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Make sure you really understand the following!

The splitting of the signals is caused by the through-bond spin-spin coupling.
This name already indicates that the nuclear spins of different atoms (we are only considering protons at this point) interact with each other via their magnetic fields. This coupling betwen the nuclei is mediated by the electrons of the bonds that lie between the protons and their respective magnetic fields.

An example:

The two protons in dichloroacetaldehyde
X   A
exhibit through-bond spin-spin coupling:
The external field B0 leads to a splitting of the energy levels of the proton A due to the alignment of the nuclear spin parallel or antiparallel to the external field. This gives rise to the possibility of transitions between the two energy levels - the resonance signals we observe in NMR spectroscopy.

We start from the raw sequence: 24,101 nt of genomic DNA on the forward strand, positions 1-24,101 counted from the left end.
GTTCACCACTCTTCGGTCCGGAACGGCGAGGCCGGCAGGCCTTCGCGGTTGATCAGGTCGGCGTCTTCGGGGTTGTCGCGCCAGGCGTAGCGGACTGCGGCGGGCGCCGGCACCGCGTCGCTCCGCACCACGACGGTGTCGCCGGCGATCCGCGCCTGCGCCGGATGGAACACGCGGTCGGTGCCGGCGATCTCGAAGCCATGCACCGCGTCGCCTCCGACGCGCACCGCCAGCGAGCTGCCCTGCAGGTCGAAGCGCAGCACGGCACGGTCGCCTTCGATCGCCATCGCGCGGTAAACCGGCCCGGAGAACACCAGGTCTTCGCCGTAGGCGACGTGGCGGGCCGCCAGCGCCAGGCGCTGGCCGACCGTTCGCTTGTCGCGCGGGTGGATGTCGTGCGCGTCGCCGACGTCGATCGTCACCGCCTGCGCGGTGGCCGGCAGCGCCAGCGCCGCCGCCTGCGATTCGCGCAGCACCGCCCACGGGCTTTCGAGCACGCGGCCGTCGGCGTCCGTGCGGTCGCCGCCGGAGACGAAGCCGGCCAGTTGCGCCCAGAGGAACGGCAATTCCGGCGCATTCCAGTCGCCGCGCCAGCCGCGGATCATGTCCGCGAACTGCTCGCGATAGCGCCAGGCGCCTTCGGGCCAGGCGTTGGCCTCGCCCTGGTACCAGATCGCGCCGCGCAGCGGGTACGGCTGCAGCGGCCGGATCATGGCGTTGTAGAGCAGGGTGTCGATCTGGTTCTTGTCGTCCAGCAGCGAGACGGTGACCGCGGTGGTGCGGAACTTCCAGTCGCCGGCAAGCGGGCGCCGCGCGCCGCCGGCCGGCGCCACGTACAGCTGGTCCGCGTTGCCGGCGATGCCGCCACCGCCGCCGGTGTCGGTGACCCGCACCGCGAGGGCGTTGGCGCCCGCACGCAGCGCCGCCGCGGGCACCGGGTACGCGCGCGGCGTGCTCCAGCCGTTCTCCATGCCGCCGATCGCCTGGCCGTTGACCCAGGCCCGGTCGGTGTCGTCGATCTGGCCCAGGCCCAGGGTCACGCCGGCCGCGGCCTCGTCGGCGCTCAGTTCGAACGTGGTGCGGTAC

Triplet splitting


Since the spin of proton X also can assume two different orientations with respect to the external magnetic field (mIX = + and mIX = - ) the effective magnetic field - the external field plus the field of X mediated via the bond electrons - at the proton A can assume two values. Therefore the energy levels for proton A are splitt up a second time, depending on whether the spin of the proton X is oriented parallel or antiparallel to the external field.
Instead of a single transition, there are now two possible transitions - a doublet. One neighboring proton therefore gives rise to a doublet.
(nX = 1, therefore MA = 2).

As an interesting aside - the nearly equal intensities of the two lines in a doublet illustrates how minute the differences in population between the two states mIX = + and mIX = - are under normal experimental conditions.
Now, what is the fine structure of the resonance signal of proton X? Check at page 76 for the right answer.